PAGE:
Benedictus Buns (Benedictus, Benedictus a Sancto Josepho, a Sancto Josepho, Buns Gelriensis)

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German composers
Baroque composers
Born: 1642 — Geldern — Germany
Died: 6 December 1716 — Boxmeer — The Netherlands
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Bij Bibliography toevoegen

■ Emile Wennekers: Benedictus Buns: een karmelieter schepper van welluidende snarenklanken; in booklet Ensemble Séverin uitgave 2003/2004 pg.4-9.

Wim Goossens. Toevoegen bij Bibliography een na laatste lijn.
Mijn persoonlijke vermelding steeds als laatste behouden Jos.
Vrgr. Wim

[by “Anonymous” on 2007-12-02 09:52:13]


From Benedictus Buns a lot of his work has been survived and handed over: motets, litanies, masses, dialogues between vocal and instrumental choirs, as well as 14 instrumental sonatas. From Buns we know nine opus numbers I up to IX, published between 1666 and 1721. Books were published by Petrus Phalesius, Antwerp, opus I–III; by Lucas de Potter, Antwerp, opus IV and V; by Arnold van Eynden, Utrecht opus VI; by Hendrik Aertssens, Antwerp, opus VII; by Estienne Roger, Amsterdam, opus VIII-IX. The two editions of Gregorian chant and his opus I-VII and IX contains a great part of liturgical music. His opus VIII contains only instrumental music. From the nine Opus-numbers seven have been come across in full.

Even after his death (1716) opus numbers were published. Those opus numbers I up to IX published during his life consist out of 123 surviving compositions, among others 109 religion vocal compositions with instruments. We know for instance 11 masses, 2 Requiem, 2 Magnificat, 5 Lauretanic Litany, 8 Tantum Ergo,11 Salve Regina, 4 Regina Coeli, 1 Te Deum, Ave Maria, 1 Missa pro defunctis, 1 Ave regina coelorum, 1 Alma Redemptoris Mater, 11 little oratoria with free religion text and compositions for Beata Maria Virgine, Sancto Josepho, Sancto vel sancto, Sanctissimo Sacramento and many other religion occasions. Buns’ work reflects of course his activities in the service of his order.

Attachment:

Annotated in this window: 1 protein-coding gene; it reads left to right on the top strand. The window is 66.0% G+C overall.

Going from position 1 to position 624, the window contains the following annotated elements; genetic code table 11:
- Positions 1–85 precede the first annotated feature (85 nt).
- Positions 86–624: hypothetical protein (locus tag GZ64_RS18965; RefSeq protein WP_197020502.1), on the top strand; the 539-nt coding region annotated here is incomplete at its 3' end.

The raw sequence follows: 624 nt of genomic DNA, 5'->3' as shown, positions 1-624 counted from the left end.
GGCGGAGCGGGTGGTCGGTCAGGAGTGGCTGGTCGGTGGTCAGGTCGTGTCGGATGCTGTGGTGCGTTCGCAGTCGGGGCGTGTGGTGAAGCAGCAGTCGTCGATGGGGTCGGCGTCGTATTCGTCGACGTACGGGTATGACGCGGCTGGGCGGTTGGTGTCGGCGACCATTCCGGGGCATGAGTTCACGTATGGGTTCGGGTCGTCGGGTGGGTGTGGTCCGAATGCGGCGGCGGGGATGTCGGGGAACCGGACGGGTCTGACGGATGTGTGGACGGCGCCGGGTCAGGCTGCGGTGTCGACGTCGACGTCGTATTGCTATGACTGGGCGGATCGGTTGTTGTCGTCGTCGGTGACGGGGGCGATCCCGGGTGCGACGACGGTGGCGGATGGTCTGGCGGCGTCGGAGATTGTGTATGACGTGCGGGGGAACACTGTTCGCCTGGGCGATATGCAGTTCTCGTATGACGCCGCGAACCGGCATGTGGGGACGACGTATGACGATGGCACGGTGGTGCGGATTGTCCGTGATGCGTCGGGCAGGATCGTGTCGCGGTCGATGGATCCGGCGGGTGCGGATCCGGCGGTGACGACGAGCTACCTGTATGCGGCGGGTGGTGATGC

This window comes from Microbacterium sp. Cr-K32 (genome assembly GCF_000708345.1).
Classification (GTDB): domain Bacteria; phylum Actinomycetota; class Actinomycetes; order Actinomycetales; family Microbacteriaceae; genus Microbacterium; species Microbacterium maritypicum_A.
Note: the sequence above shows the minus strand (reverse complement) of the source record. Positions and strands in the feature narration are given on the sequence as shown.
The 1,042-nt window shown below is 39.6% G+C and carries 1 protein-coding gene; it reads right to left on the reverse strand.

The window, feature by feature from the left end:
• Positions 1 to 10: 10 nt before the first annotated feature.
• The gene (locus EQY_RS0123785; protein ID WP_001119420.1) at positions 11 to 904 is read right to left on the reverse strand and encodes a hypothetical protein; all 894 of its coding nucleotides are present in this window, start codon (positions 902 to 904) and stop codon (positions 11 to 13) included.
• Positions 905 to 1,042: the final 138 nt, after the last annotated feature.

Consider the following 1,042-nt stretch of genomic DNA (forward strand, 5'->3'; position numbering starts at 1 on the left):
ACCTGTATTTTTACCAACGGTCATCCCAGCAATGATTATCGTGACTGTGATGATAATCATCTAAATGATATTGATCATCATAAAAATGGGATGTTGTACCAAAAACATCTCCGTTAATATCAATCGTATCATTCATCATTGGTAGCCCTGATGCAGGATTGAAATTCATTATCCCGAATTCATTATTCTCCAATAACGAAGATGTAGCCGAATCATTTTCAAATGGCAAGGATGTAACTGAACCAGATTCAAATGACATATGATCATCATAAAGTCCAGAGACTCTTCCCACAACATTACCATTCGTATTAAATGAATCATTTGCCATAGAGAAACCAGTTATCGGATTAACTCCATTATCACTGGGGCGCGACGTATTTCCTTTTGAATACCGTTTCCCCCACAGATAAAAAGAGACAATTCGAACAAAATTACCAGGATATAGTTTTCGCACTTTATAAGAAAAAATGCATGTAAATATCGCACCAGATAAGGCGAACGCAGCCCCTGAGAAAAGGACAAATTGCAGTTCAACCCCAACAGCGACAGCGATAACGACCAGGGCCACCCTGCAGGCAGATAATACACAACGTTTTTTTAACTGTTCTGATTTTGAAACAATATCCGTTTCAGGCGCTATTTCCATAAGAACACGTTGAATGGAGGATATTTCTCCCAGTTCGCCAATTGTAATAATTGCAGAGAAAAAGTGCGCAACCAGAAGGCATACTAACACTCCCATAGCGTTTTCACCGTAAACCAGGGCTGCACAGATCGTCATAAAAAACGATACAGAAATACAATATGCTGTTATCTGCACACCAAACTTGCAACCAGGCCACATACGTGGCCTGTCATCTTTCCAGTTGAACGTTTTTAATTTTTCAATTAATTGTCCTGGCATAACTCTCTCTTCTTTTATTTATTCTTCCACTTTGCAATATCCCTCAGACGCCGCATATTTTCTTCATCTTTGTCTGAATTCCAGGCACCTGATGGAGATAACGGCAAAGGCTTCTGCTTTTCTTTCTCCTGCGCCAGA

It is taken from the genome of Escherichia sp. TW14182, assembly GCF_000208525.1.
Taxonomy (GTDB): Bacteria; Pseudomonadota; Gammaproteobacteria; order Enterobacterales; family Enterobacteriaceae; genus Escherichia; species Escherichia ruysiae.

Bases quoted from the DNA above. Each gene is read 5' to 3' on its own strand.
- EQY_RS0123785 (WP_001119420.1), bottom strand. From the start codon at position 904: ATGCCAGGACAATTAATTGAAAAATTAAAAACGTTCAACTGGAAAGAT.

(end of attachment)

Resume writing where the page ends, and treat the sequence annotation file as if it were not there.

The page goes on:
Further more Buns composed 13 Trio sonatas for 2 Violins, Viola da Gamba and Basso Continuo (Bassviola and organ) which were published in 1698 in his opus VIII with the title: "Orpheus Elianus è Carmelo in Orbem Editus a 2 Viol. et Basso viola cum Basso Continuo". These compositions were dedicated to Count Oswald van den Bergh Boxmeer and his wife Maria Leopoldina van Oost-Friesland-Rittburg.

The 14th instrumental sonata is sonata finalis nr. 15 opus V. This Sonata finalis has two instrumental choirs with basso continuo and is representative for the modern concerto principle. Has Benedictus Buns composed a nr. 14 sonata? It seems so. The suggestion could be made other instrumental works have been lost. His last opus IX was published in 1701. From this year 1701 Buns studied and practised the Gregorian Chorals and Chants. In 1711 (Plantin Antwerp) and after his death in 1721 (Ludovicus de Quantinne Brussels) two volumes from his hands were published in Antwerp and Brussels. Those two volumes consist out of Gregorian songs for the liturgical practice of course specially collected by Buns for the monastery of Fratrum Beata Virginae Mariae Monte Carmelo Boxmeriensis, first the “Processionale juxta usum Fratrum Beatae Virginae Mariae de Monte Carmelo” and second “Manuale Chori ad usum Fratrum Beatae Virginae Mariae de Monte Carmelo”. These two books showing theoretically and musically amendments by Buns. Much of his compositions (voice-books) no scores are available were laid-down and found in libraries of Amsterdam, Utrecht, Brussels, Antwerp, Geldern, Boxmeer, Paris, Zürich, Vienna, Uppsala.

Published Compositions Voice-books and Gregorian Chants

  • Opus I Missae, litaniae, et motetta, IV. V. VI. vocibus cum instrument. et ripienis Antwerp, edited by the heirs of Petrus Phalesius,1666. Two masses, three motets, two litanies, for 5 solo voices, four-part choir, instruments and bc.
  • Opus II Corona stellarum duodecim serta, I. II. II. IV. vocibus et instrumentis , editio secunda aucta et emendata. - Antwerp, edited by the heirs of Petrus Phalesius, 1673. First ed. (circa 1670) has been lost. Seven motets, two masses, litany, Salve Regina, Tantum ergo, for 1-4 solo voices and bc.
  • Opus III Flosculi musici. - Antwerp, edited by the heirs of Petrus Phalesius, 1672.
    Fourteen motets, for 1-4 solo voices, instruments and bc.
  • Opus IV Musica montana in monte Carmelo composita, cantata in monte Domini, 1. 2. 3. vocibus, & unum Tantum ergo. 4. voc. & 2, 3 vel 5. instrumentis ”Bergh-music”- edited by Lucas de Potter, Antwerp, 1677.
  • Opus V Completoriale melos musicum, II. III. & IV. vocibus, II. III. vel V. instrumentis decantandum – edited Antwerp, Lucas de Potter, 1678. Seven motets, four Maria antiphons, litany, two Tantum ergo, for 2-4 solo voices, instruments and bc. and Sonata finalis II choris (double instrumental choirs).